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Wisley's Alpine Diary

This entry: 04 June 2009 by Paul Cumbleton

Log 49

Wisley?s Alpine Log

By Paul Cumbleton

Log 49 ? 4th June 2009

Back in March (Log 7) I showed the construction and planting of our new bog garden for carnivorous plants. Now that new traps are growing I thought you may like to see how it has progressed and what plants we have put in it. First a couple of shots for comparison showing the site just after planting and secondly now just over 2 months later:


It?s amazing how much difference just eight weeks has made, with many of the plants now growing away strongly and quite a few of them already flowering. Here are a couple more shots showing each of the two beds a bit closer up:


Most of the plants we have put in are the hardier types of Sarracenia which are all native to the United States where, with the exception of one species, they all inhabit the coastal areas of the

south-east. The exception is S. purpurea which grows much further north and even into Canada. This makes it one of the hardiest types and was a natural choice to include in the garden. It occurs in two subspecies; the more northerly-growing S. purpurea ssp. purpurea and the more southerly-growing S. purpurea ssp. venosa, pictured here:

This species has low-growing pitchers compared to the tall, upright pitchers of most of the species. Another species with low growing pitchers is S. psittacina. It is unusual in that its pitchers end up growing horizontally rather than upright:

One of the great attractions of course is the varied colouration of the plants. Sarracenia flava var. ornata has red venation on the yellow-green growth:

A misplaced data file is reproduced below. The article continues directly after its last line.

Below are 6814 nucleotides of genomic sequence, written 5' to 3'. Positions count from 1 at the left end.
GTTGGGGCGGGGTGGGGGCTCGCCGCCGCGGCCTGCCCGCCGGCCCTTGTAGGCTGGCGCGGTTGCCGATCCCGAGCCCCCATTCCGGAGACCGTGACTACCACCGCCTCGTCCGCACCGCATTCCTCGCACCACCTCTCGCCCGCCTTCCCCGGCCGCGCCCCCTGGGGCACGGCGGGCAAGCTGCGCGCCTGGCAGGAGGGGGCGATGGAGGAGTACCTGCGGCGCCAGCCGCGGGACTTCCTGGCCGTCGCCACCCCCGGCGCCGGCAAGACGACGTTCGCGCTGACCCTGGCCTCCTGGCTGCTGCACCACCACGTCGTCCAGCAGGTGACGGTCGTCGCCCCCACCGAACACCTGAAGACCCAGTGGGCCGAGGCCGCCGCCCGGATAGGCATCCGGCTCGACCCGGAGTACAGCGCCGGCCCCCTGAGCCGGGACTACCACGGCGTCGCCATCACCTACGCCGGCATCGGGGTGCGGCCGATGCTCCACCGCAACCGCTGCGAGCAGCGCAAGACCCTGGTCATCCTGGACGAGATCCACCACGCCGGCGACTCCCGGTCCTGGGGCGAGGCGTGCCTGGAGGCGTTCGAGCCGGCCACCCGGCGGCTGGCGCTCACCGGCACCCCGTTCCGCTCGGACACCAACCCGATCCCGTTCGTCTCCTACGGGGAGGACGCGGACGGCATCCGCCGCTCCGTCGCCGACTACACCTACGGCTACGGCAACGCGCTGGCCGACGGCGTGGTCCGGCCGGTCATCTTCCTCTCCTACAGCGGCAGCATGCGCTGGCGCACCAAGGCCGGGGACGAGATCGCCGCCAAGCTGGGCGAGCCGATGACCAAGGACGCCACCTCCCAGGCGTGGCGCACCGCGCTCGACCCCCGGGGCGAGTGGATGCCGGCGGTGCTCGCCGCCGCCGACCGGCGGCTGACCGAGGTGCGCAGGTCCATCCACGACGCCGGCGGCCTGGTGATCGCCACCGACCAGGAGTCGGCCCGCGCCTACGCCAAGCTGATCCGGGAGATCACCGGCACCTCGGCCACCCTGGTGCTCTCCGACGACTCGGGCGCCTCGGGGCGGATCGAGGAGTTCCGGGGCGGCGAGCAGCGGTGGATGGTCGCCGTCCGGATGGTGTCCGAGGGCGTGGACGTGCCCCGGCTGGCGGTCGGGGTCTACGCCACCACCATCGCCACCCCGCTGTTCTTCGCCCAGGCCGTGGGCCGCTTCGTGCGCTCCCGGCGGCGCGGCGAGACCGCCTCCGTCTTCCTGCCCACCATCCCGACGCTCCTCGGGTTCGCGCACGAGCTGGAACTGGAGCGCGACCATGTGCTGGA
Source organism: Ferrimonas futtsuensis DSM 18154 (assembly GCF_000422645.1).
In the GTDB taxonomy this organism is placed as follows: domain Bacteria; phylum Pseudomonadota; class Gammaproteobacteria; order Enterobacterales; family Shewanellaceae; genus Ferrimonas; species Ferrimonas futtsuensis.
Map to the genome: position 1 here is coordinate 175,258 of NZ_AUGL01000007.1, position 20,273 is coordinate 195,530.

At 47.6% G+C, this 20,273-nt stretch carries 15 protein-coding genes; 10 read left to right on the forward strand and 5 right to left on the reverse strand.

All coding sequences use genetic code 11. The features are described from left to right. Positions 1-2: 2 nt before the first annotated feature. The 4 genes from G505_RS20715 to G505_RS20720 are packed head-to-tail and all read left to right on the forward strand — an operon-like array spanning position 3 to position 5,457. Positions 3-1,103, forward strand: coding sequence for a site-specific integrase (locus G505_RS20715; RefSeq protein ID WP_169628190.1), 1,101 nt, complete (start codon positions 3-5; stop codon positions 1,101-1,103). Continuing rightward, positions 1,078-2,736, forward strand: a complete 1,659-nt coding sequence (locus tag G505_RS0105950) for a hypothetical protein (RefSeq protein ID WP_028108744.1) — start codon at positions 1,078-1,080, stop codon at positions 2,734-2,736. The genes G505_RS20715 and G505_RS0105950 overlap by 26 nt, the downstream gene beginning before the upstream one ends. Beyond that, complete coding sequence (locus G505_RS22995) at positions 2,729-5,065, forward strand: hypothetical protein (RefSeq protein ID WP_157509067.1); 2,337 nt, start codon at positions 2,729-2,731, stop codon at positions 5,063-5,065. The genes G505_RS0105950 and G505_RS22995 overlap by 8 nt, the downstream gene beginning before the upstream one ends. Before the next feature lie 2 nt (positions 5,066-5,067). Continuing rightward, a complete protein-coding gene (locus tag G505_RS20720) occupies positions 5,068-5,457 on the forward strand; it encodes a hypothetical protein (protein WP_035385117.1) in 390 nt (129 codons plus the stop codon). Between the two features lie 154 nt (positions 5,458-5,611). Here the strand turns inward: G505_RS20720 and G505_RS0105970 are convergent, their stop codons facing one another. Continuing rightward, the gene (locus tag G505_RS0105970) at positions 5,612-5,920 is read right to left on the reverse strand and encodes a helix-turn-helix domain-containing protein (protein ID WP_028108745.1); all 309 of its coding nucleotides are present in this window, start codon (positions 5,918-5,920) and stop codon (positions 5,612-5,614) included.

It also has quite large yellow flowers:

One of my favourite varieties of S. flava is the ?Copper Lid? form which lives up to its name:

As well as the straight species, there are various hybrids available. This is the flower of one of these, a cross between S. purpurea ssp. purpurea and a hybrid called S. x  catesbaei:

Another is called ?Brook?s Hybrid? which has tall pitchers and reddish flowers. Here it is, followed by another of the species, S. oreophila :


One of the Sarracenia we have planted is a hybrid between S. oreophila shown above and another species, S. leucophylla, and has wonderful, large, bright red flowers:

Moving away from the bog garden, back in the frameyard we are in a bit of an upheaval because our potting shed is being re-wired:

The good weather recently has meant we could move potting benches outside so that some work can continue unhindered. The warmth of course has also meant that we have spent a lot more time watering. Here is Lucie doing her woodland plants:

The news has recently highlighted the large numbers of immigrating Painted Lady butterflies and we have seen many of these at Wisley.

To end with, just one randomly selected beauty in flower now, the white form of Iris laevigata:

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